Remembering the People’s Bard

A play chronicles the life and work of Gujarati poet and folklorist Jhaverchand Meghani

Written by Pooja Pillai | Updated: June 1, 2017 12:46 am
Indian folk songs, Jhaverchand Meghani, Prithvi Festival, Indian express news, India news A file photo of Jhaverchand Meghani; (right) Utkarsh Mazumdar as Meghani

The modern understanding of Indian folk songs would be much poorer but for the work of Jhaverchand Meghani. A writer, journalist and freedom fighter, Meghani travelled across his home state, Gujarat, to seek out folk stories and songs that emerged from the far-flung hamlets. These appeared in a series of five volumes titled Saurashtra Nee Rasdhaar. “The songs he collected are being sung even now, 80 years later,” says theatre director Utkarsh Mazumdar, who had — for many years — nursed the wish to make a play based on the life of Meghani.

“These songs are familiar to every child who has grown up in Gujarat,” adds Mazumdar, who finally staged the musical Meghani Sarvani at the Prithvi Festival in Mumbai last year. After the run at Prithvi and a staging in Surat, Mazumdar has brought the two-hour long production back to the city.

To most people, Meghani’s most familiar work would be Mor bani thanghat kare, from Sanjay Leela Bhansali’s 2013 film Goliyon ki Rasleela: Ram-Leela. “He wrote that song based on Rabindranath Tagore’s song,” says Mazumdar. Meghani’s first book, published in 1922, was Kurbani ni Katha, a translation of Tagore’s Kathaa-u-Kaahinee. “He began his career in Kolkata, working at a company called Jeevanlal and Co, where he worked as the personal assistant of the owner. “Even though he faced a language problem there, Meghani refused to get disheartened and resolved to learn Bengali,” says Mazumdar, who plays the titular role in the production.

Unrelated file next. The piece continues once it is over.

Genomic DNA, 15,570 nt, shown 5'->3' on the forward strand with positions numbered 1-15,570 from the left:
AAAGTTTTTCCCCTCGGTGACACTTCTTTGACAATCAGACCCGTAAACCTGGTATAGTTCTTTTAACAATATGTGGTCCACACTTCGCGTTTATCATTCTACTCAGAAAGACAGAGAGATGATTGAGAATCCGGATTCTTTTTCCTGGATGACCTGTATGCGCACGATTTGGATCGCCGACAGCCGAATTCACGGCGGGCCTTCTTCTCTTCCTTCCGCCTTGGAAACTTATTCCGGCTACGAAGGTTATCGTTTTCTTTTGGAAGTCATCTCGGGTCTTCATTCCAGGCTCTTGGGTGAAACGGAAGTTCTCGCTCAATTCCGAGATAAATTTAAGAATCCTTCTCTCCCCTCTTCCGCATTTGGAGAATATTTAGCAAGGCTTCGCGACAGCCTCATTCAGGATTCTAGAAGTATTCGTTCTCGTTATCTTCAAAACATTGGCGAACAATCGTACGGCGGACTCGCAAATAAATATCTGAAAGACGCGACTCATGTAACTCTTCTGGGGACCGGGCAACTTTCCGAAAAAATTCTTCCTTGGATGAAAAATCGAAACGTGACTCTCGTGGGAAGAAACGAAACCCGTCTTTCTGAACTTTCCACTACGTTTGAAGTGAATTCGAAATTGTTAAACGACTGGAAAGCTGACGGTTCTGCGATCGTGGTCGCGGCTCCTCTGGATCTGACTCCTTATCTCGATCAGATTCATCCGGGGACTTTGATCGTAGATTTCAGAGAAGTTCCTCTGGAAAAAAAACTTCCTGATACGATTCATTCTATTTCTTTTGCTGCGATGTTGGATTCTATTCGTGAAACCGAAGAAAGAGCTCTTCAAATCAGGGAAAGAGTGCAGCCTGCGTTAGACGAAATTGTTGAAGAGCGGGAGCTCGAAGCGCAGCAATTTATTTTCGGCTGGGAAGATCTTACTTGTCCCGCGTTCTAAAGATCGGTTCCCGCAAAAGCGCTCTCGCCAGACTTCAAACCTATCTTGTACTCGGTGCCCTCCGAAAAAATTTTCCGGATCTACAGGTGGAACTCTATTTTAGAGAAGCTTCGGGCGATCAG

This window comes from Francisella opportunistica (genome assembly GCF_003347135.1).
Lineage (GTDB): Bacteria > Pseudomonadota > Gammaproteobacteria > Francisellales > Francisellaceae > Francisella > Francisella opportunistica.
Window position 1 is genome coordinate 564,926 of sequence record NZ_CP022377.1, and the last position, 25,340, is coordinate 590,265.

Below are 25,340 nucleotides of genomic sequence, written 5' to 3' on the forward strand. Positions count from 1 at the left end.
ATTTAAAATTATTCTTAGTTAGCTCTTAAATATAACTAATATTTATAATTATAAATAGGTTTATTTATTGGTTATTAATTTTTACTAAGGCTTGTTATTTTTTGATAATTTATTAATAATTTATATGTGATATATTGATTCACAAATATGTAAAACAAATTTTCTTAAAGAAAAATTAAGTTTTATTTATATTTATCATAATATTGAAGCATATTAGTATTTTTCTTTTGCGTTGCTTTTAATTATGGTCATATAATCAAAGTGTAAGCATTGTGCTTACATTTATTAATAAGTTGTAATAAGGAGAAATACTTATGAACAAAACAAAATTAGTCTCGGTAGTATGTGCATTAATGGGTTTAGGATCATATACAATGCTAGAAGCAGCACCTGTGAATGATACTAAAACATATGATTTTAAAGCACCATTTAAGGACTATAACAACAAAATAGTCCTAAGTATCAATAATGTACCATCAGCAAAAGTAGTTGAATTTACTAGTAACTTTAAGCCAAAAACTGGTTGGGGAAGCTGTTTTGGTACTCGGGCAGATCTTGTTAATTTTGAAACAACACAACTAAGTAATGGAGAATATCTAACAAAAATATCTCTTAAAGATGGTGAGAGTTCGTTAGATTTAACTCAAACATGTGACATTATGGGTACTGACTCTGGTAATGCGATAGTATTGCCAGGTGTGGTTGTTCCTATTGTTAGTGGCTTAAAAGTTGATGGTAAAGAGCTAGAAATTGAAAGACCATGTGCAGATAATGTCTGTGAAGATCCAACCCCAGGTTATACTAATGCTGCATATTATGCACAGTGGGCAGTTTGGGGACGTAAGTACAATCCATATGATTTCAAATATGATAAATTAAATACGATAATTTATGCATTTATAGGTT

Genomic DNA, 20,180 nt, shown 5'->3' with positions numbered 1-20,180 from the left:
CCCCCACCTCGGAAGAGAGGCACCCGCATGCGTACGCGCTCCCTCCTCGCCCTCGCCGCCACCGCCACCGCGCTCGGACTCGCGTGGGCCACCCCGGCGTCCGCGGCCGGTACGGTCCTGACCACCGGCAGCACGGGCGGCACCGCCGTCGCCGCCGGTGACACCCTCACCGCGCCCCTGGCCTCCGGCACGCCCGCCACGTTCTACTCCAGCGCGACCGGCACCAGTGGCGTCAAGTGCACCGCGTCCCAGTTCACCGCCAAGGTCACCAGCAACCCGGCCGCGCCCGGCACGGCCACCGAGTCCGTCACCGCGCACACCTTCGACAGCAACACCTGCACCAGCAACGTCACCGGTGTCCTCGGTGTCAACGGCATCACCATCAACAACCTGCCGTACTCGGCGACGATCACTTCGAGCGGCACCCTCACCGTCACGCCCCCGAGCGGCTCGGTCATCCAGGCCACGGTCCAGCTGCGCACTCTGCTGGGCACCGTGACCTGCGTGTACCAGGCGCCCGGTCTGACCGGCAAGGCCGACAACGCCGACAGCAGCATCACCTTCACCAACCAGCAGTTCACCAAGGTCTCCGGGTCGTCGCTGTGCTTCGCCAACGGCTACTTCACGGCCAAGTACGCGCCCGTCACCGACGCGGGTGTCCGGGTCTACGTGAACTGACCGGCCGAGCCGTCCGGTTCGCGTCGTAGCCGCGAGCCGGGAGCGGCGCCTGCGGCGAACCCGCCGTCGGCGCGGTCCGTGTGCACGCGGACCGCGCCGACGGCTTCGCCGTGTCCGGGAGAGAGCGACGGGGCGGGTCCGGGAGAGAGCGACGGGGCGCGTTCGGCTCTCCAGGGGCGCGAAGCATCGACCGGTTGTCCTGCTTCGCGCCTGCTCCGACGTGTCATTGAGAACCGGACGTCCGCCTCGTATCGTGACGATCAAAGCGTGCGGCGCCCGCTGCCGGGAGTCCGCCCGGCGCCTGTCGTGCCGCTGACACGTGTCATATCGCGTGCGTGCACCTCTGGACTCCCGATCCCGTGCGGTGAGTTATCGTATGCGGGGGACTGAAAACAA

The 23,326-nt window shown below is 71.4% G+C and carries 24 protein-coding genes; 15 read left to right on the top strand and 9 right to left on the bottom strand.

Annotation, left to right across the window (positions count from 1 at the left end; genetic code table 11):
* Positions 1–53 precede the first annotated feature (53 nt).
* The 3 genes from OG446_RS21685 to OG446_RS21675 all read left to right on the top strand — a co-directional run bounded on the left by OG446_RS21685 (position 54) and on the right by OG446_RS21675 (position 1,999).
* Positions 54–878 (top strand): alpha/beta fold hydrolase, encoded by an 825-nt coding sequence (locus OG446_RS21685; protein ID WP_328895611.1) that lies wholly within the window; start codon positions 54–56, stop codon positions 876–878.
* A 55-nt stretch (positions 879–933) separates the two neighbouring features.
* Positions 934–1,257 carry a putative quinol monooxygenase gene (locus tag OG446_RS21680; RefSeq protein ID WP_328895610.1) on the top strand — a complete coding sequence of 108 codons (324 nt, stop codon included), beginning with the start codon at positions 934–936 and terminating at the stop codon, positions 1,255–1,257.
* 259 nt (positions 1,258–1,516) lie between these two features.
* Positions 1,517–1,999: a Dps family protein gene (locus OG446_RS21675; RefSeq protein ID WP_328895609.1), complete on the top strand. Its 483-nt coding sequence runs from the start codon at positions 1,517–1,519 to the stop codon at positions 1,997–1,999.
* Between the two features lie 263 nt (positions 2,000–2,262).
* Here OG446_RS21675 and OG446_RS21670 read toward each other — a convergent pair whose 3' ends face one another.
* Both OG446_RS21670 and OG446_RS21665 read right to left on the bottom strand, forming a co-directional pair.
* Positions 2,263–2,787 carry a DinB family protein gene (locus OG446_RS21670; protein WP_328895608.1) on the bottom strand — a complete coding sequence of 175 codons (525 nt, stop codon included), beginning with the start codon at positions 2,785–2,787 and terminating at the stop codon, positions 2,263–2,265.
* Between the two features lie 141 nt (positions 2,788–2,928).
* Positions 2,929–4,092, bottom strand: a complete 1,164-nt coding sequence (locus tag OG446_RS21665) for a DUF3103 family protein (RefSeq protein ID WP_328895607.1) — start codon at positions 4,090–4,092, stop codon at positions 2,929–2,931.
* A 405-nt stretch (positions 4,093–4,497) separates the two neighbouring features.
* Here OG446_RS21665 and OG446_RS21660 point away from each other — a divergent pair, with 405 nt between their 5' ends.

Meghani learnt the language by reading hoardings, attending plays and sitting in on Brahmo Samaj discourses. Soon, he was conversant enough in Bengali and started absorbing the literature. This was how he became familiar with Tagore’s thoughts on the importance of preserving folk literature. Meghani’s own involvement with cause began upon his return to Gujarat in 1921. The following year, he took up a job with the Saurashtra Weekly. He would work at the newspaper from Monday to Thursday and spend the remaining three days travelling around the state, collecting folklore.

“The womenfolk sang these songs and knew about them. It couldn’t have been easy for him to gain their confidence, but he managed it. Even in those days, he realised that people were growing distant from their roots and were losing interest in those stories and songs,” says Mazumdar. Meghani Sarvani will be performed at the NCPA on June 9

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